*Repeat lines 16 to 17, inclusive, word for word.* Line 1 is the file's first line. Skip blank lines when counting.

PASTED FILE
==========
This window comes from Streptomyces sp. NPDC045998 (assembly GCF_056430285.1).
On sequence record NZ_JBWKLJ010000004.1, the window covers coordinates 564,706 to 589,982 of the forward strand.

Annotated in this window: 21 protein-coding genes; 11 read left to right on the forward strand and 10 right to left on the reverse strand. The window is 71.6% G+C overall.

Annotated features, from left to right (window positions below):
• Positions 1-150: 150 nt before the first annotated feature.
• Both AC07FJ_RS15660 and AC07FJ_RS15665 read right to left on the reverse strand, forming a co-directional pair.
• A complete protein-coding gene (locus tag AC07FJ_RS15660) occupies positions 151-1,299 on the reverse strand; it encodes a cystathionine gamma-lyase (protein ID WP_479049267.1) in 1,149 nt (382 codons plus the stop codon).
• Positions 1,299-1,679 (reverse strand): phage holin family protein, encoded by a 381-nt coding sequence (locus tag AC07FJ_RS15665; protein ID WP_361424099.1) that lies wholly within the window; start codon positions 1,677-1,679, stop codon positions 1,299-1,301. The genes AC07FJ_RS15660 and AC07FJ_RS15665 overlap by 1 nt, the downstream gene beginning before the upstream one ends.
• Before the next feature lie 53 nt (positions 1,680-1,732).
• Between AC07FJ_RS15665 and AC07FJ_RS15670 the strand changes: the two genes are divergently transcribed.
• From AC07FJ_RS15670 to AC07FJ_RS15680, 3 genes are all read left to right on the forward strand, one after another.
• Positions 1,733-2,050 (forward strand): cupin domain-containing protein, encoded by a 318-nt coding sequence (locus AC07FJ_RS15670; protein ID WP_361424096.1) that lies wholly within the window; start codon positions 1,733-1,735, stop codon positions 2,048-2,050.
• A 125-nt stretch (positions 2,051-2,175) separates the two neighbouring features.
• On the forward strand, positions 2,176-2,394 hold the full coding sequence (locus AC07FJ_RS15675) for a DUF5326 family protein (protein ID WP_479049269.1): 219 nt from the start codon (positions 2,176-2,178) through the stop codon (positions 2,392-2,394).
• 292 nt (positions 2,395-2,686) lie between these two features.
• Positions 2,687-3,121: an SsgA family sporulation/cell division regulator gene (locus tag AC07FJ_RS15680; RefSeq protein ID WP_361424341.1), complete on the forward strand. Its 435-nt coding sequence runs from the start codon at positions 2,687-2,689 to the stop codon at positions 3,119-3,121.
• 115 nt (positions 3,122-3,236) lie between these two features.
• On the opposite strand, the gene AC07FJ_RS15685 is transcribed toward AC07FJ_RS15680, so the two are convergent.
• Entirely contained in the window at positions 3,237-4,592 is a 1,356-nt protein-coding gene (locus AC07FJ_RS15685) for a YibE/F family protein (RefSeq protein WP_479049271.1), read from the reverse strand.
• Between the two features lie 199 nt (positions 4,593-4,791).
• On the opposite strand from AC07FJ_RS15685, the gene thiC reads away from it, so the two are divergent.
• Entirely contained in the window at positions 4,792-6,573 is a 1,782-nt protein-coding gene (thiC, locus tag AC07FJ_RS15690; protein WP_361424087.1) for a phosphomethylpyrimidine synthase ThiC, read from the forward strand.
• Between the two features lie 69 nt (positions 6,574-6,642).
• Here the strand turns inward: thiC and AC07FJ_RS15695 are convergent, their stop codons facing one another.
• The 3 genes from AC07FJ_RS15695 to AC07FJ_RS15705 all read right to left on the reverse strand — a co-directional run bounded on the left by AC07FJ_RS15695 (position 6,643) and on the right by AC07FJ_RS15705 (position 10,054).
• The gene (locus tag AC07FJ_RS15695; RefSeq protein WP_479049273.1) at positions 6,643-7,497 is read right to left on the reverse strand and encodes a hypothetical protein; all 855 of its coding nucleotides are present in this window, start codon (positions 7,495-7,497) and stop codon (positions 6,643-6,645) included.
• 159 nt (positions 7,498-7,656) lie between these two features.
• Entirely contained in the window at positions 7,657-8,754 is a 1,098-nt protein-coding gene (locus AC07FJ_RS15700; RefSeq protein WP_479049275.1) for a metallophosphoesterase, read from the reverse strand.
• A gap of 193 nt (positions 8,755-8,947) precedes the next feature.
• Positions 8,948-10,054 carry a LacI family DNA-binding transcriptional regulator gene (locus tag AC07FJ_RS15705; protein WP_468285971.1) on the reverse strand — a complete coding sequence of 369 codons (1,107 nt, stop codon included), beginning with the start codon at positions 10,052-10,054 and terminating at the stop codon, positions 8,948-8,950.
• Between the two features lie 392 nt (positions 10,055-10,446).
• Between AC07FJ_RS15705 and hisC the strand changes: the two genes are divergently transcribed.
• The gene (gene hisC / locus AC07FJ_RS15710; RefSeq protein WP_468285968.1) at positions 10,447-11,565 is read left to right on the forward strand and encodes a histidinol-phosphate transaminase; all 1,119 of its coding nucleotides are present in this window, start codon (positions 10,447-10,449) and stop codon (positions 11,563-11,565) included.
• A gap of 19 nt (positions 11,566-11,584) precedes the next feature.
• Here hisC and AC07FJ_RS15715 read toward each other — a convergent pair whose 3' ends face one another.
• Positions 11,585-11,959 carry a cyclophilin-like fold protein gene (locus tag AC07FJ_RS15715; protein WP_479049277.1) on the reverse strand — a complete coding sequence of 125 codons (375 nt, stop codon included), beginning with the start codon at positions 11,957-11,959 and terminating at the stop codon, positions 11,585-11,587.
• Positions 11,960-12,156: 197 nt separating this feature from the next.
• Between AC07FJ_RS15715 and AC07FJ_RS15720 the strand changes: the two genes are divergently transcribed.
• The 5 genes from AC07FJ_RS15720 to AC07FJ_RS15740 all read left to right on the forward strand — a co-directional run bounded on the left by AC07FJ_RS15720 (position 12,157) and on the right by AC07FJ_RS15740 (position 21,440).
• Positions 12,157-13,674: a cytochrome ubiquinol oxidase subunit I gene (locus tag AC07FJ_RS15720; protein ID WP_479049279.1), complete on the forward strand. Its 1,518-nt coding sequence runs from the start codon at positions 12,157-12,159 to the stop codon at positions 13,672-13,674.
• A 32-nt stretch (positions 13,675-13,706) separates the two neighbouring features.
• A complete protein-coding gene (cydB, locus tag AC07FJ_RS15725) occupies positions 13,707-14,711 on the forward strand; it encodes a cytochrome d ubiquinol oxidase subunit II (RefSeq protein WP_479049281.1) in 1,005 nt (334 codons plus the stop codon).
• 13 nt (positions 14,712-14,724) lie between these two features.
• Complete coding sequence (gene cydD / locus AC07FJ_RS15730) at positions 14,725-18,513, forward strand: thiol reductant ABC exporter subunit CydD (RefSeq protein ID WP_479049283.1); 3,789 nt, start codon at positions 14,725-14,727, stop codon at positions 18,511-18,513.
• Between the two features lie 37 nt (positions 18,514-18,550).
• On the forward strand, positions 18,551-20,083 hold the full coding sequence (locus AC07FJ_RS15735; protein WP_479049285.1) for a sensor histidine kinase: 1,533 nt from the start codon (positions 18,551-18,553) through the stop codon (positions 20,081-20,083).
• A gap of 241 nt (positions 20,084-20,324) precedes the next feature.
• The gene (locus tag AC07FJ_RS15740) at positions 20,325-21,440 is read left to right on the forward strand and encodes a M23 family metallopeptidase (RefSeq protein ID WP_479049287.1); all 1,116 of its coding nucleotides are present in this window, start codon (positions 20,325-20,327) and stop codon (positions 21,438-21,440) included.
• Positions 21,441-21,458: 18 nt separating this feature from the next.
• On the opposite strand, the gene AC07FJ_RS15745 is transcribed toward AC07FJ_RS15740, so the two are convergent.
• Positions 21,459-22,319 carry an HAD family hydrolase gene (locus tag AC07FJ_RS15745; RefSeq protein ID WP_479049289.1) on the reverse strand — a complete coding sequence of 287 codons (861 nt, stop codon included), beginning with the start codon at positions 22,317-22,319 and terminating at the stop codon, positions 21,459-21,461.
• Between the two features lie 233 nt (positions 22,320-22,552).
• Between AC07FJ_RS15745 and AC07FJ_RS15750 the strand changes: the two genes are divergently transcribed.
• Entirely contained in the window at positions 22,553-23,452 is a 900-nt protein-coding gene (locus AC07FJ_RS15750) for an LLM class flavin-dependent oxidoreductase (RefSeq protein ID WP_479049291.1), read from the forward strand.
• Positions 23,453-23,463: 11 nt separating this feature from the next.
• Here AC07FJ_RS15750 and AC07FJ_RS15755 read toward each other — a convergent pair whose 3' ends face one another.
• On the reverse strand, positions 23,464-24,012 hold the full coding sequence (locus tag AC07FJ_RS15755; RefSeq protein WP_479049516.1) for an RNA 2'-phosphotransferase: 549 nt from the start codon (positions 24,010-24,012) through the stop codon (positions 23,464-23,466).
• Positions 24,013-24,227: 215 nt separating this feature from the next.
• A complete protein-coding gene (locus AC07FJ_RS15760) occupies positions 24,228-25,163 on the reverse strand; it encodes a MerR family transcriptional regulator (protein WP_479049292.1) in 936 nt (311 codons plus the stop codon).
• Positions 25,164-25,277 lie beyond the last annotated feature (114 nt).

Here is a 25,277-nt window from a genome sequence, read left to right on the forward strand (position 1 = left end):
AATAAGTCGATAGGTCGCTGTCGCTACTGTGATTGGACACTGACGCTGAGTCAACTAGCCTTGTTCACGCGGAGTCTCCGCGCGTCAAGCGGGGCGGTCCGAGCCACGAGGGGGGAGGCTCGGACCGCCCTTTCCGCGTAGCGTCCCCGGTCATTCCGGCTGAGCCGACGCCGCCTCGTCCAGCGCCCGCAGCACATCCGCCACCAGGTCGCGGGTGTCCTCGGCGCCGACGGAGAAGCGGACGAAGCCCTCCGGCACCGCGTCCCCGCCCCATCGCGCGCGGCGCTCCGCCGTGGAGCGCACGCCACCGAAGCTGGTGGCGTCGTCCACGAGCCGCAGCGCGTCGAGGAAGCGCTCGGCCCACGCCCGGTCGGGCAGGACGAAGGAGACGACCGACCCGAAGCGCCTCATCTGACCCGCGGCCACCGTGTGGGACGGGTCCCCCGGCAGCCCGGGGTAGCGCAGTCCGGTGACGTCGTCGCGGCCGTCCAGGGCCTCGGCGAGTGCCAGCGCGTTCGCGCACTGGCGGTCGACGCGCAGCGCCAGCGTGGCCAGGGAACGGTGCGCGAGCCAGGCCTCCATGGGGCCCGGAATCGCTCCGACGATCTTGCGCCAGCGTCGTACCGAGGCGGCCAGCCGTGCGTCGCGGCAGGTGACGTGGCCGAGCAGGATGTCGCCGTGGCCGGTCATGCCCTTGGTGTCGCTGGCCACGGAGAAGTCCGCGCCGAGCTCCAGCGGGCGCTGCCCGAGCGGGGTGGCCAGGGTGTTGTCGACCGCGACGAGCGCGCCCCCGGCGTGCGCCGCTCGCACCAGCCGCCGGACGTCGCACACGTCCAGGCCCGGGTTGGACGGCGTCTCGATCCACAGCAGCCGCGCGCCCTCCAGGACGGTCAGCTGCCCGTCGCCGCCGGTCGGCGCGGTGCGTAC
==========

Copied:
• Positions 2,687-3,121: an SsgA family sporulation/cell division regulator gene (locus tag AC07FJ_RS15680; RefSeq protein ID WP_361424341.1), complete on the forward strand. Its 435-nt coding sequence runs from the start codon at positions 2,687-2,689 to the stop codon at positions 3,119-3,121.
• 115 nt (positions 3,122-3,236) lie between these two features.